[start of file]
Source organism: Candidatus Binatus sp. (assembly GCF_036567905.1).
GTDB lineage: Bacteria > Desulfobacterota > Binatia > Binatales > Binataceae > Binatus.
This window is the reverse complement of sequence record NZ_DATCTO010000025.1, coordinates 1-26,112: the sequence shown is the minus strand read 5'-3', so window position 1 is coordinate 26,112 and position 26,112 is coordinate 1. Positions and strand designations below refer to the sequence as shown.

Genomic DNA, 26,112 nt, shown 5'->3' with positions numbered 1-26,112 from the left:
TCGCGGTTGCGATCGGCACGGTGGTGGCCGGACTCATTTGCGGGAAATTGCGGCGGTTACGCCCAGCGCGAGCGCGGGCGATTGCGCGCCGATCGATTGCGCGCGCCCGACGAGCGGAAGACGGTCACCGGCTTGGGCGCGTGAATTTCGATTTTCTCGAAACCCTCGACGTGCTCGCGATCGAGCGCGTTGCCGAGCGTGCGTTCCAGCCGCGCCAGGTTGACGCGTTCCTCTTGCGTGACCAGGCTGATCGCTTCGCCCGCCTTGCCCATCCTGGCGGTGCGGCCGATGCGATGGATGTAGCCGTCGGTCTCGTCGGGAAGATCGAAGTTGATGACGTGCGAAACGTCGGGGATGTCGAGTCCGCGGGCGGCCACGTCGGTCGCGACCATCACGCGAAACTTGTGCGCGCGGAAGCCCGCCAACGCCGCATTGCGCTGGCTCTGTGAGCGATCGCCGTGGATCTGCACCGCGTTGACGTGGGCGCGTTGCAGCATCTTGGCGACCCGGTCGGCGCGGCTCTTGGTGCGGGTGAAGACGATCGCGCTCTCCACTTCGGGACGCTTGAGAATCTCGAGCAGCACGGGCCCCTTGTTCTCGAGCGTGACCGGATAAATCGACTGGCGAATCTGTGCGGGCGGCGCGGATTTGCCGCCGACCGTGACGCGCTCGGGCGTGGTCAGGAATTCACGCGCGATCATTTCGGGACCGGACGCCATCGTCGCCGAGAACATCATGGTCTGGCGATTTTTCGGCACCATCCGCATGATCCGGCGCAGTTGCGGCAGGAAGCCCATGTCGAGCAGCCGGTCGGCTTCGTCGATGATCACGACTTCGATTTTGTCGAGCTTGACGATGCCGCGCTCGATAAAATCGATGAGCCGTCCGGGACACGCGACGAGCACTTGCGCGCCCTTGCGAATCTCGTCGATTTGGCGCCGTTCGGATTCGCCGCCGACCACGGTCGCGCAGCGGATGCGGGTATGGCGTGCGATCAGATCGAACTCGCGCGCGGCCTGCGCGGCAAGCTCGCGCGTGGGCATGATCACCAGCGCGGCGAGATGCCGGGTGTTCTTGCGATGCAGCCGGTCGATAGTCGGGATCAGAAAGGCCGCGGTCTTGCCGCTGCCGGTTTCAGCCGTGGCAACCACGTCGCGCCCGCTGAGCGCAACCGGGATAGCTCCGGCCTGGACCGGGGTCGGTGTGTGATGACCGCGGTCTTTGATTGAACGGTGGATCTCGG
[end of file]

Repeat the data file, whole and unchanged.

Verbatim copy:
Source organism: Candidatus Binatus sp. (assembly GCF_036567905.1).
GTDB lineage: Bacteria > Desulfobacterota > Binatia > Binatales > Binataceae > Binatus.
This window is the reverse complement of sequence record NZ_DATCTO010000025.1, coordinates 1-26,112: the sequence shown is the minus strand read 5'-3', so window position 1 is coordinate 26,112 and position 26,112 is coordinate 1. Positions and strand designations below refer to the sequence as shown.

Genomic DNA, 26,112 nt, shown 5'->3' with positions numbered 1-26,112 from the left:
TCGCGGTTGCGATCGGCACGGTGGTGGCCGGACTCATTTGCGGGAAATTGCGGCGGTTACGCCCAGCGCGAGCGCGGGCGATTGCGCGCCGATCGATTGCGCGCGCCCGACGAGCGGAAGACGGTCACCGGCTTGGGCGCGTGAATTTCGATTTTCTCGAAACCCTCGACGTGCTCGCGATCGAGCGCGTTGCCGAGCGTGCGTTCCAGCCGCGCCAGGTTGACGCGTTCCTCTTGCGTGACCAGGCTGATCGCTTCGCCCGCCTTGCCCATCCTGGCGGTGCGGCCGATGCGATGGATGTAGCCGTCGGTCTCGTCGGGAAGATCGAAGTTGATGACGTGCGAAACGTCGGGGATGTCGAGTCCGCGGGCGGCCACGTCGGTCGCGACCATCACGCGAAACTTGTGCGCGCGGAAGCCCGCCAACGCCGCATTGCGCTGGCTCTGTGAGCGATCGCCGTGGATCTGCACCGCGTTGACGTGGGCGCGTTGCAGCATCTTGGCGACCCGGTCGGCGCGGCTCTTGGTGCGGGTGAAGACGATCGCGCTCTCCACTTCGGGACGCTTGAGAATCTCGAGCAGCACGGGCCCCTTGTTCTCGAGCGTGACCGGATAAATCGACTGGCGAATCTGTGCGGGCGGCGCGGATTTGCCGCCGACCGTGACGCGCTCGGGCGTGGTCAGGAATTCACGCGCGATCATTTCGGGACCGGACGCCATCGTCGCCGAGAACATCATGGTCTGGCGATTTTTCGGCACCATCCGCATGATCCGGCGCAGTTGCGGCAGGAAGCCCATGTCGAGCAGCCGGTCGGCTTCGTCGATGATCACGACTTCGATTTTGTCGAGCTTGACGATGCCGCGCTCGATAAAATCGATGAGCCGTCCGGGACACGCGACGAGCACTTGCGCGCCCTTGCGAATCTCGTCGATTTGGCGCCGTTCGGATTCGCCGCCGACCACGGTCGCGCAGCGGATGCGGGTATGGCGTGCGATCAGATCGAACTCGCGCGCGGCCTGCGCGGCAAGCTCGCGCGTGGGCATGATCACCAGCGCGGCGAGATGCCGGGTGTTCTTGCGATGCAGCCGGTCGATAGTCGGGATCAGAAAGGCCGCGGTCTTGCCGCTGCCGGTTTCAGCCGTGGCAACCACGTCGCGCCCGCTGAGCGCAACCGGGATAGCTCCGGCCTGGACCGGGGTCGGTGTGTGATGACCGCGGTCTTTGATTGAACGGTGGATCTCGG